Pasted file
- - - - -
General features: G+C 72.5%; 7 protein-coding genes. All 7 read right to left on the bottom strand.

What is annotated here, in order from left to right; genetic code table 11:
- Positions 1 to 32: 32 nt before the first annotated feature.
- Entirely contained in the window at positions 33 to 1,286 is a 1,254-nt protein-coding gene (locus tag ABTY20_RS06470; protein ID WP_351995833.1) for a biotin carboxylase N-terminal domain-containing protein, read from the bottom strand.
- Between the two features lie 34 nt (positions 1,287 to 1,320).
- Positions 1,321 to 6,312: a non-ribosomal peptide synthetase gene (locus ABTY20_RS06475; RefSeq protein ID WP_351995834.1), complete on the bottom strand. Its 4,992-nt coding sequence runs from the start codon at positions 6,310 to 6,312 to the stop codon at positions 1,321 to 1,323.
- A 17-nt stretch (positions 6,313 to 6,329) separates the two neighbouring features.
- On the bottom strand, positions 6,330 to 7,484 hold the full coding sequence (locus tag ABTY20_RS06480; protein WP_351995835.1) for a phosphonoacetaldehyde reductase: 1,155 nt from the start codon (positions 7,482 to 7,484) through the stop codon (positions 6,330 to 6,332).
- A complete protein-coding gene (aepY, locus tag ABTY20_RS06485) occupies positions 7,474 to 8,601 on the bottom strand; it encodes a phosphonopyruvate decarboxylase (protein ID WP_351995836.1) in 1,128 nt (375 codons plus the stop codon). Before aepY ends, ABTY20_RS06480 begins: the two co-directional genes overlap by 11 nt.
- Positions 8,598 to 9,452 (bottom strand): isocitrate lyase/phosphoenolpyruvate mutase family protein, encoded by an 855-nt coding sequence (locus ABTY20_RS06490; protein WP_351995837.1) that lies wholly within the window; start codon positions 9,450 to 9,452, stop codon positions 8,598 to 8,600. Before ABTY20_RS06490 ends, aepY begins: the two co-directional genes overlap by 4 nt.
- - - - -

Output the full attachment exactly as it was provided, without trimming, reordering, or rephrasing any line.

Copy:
General features: G+C 72.5%; 7 protein-coding genes. All 7 read right to left on the bottom strand.

What is annotated here, in order from left to right; genetic code table 11:
- Positions 1 to 32: 32 nt before the first annotated feature.
- Entirely contained in the window at positions 33 to 1,286 is a 1,254-nt protein-coding gene (locus tag ABTY20_RS06470; protein ID WP_351995833.1) for a biotin carboxylase N-terminal domain-containing protein, read from the bottom strand.
- Between the two features lie 34 nt (positions 1,287 to 1,320).
- Positions 1,321 to 6,312: a non-ribosomal peptide synthetase gene (locus ABTY20_RS06475; RefSeq protein ID WP_351995834.1), complete on the bottom strand. Its 4,992-nt coding sequence runs from the start codon at positions 6,310 to 6,312 to the stop codon at positions 1,321 to 1,323.
- A 17-nt stretch (positions 6,313 to 6,329) separates the two neighbouring features.
- On the bottom strand, positions 6,330 to 7,484 hold the full coding sequence (locus tag ABTY20_RS06480; protein WP_351995835.1) for a phosphonoacetaldehyde reductase: 1,155 nt from the start codon (positions 7,482 to 7,484) through the stop codon (positions 6,330 to 6,332).
- A complete protein-coding gene (aepY, locus tag ABTY20_RS06485) occupies positions 7,474 to 8,601 on the bottom strand; it encodes a phosphonopyruvate decarboxylase (protein ID WP_351995836.1) in 1,128 nt (375 codons plus the stop codon). Before aepY ends, ABTY20_RS06480 begins: the two co-directional genes overlap by 11 nt.
- Positions 8,598 to 9,452 (bottom strand): isocitrate lyase/phosphoenolpyruvate mutase family protein, encoded by an 855-nt coding sequence (locus ABTY20_RS06490; protein WP_351995837.1) that lies wholly within the window; start codon positions 9,450 to 9,452, stop codon positions 8,598 to 8,600. Before ABTY20_RS06490 ends, aepY begins: the two co-directional genes overlap by 4 nt.